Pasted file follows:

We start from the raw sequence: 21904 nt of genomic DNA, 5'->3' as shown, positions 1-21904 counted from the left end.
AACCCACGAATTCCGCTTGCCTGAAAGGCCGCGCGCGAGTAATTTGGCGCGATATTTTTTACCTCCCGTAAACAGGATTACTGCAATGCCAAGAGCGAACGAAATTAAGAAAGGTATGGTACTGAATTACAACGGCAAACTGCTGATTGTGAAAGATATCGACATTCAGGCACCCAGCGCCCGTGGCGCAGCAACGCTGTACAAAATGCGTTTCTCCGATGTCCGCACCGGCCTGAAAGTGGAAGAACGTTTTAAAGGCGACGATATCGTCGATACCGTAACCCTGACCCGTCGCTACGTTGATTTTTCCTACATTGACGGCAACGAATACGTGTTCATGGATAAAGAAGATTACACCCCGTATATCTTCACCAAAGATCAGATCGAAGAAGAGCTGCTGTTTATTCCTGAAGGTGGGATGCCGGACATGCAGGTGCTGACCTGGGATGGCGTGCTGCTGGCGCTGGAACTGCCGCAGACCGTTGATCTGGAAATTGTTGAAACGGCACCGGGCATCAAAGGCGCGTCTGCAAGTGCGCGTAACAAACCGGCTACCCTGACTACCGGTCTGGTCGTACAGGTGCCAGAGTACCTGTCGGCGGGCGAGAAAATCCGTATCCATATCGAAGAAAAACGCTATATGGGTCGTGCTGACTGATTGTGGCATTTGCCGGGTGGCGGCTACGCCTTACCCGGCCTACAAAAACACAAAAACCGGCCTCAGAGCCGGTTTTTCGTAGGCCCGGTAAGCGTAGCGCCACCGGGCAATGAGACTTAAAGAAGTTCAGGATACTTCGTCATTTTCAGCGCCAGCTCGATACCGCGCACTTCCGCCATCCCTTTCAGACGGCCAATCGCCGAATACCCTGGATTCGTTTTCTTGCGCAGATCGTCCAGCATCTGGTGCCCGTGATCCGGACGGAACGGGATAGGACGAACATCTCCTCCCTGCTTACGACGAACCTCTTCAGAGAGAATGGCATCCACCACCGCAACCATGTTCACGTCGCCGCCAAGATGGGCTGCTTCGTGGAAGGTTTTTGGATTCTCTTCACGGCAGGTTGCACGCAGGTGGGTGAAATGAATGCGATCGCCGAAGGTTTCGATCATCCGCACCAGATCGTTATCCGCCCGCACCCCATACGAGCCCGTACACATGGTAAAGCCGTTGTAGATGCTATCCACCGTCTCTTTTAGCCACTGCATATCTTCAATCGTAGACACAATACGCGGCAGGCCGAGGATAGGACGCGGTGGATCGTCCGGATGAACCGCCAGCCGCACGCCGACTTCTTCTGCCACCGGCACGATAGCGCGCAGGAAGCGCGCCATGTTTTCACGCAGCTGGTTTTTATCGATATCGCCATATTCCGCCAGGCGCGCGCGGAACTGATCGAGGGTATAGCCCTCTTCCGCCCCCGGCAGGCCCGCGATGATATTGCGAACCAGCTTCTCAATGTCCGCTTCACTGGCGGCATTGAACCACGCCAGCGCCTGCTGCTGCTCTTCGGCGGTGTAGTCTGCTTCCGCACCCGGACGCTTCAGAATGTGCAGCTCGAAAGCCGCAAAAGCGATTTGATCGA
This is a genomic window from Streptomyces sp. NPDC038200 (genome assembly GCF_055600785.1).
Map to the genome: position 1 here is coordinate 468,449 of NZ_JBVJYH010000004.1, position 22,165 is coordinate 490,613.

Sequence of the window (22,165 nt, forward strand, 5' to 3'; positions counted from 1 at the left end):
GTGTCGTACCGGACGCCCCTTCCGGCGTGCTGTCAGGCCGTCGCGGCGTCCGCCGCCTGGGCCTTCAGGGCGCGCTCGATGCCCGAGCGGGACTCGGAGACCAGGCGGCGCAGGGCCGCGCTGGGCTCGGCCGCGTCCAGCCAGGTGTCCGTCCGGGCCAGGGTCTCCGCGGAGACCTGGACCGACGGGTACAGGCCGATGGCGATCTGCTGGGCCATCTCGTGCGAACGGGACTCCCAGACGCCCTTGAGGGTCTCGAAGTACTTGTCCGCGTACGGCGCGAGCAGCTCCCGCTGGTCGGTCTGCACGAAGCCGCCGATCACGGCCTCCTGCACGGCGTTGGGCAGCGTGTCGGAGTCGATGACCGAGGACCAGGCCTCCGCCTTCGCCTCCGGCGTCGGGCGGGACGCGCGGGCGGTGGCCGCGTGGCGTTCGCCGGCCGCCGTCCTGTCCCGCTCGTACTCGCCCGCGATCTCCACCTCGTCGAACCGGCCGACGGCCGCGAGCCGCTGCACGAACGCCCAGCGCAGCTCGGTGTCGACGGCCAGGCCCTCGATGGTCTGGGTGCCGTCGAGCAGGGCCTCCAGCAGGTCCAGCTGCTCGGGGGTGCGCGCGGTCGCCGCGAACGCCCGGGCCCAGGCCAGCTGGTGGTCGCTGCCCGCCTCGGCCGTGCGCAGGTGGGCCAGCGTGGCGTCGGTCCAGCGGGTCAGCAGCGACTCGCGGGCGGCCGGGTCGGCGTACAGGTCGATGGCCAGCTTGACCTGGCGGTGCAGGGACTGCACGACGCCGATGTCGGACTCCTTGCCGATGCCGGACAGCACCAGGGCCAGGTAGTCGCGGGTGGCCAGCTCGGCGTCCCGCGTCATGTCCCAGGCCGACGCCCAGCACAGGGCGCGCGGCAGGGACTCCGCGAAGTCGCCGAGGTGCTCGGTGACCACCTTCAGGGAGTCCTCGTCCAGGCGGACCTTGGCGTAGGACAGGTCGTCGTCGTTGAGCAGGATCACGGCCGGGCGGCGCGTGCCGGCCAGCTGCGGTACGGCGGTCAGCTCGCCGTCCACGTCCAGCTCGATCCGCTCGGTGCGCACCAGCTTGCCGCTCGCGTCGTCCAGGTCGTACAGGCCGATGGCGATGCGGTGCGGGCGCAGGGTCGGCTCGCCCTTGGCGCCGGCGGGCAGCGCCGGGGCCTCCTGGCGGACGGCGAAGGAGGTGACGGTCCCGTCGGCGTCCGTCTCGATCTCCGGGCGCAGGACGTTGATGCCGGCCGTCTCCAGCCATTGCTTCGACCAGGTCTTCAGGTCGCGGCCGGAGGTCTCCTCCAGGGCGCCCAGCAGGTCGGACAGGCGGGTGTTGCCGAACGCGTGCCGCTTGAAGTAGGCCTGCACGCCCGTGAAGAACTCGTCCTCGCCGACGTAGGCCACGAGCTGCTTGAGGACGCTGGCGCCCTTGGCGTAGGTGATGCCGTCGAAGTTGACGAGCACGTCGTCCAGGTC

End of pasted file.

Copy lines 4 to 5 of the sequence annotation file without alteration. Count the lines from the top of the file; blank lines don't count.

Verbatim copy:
Map to the genome: position 1 here is coordinate 468,449 of NZ_JBVJYH010000004.1, position 22,165 is coordinate 490,613.

Sequence of the window (22,165 nt, forward strand, 5' to 3'; positions counted from 1 at the left end):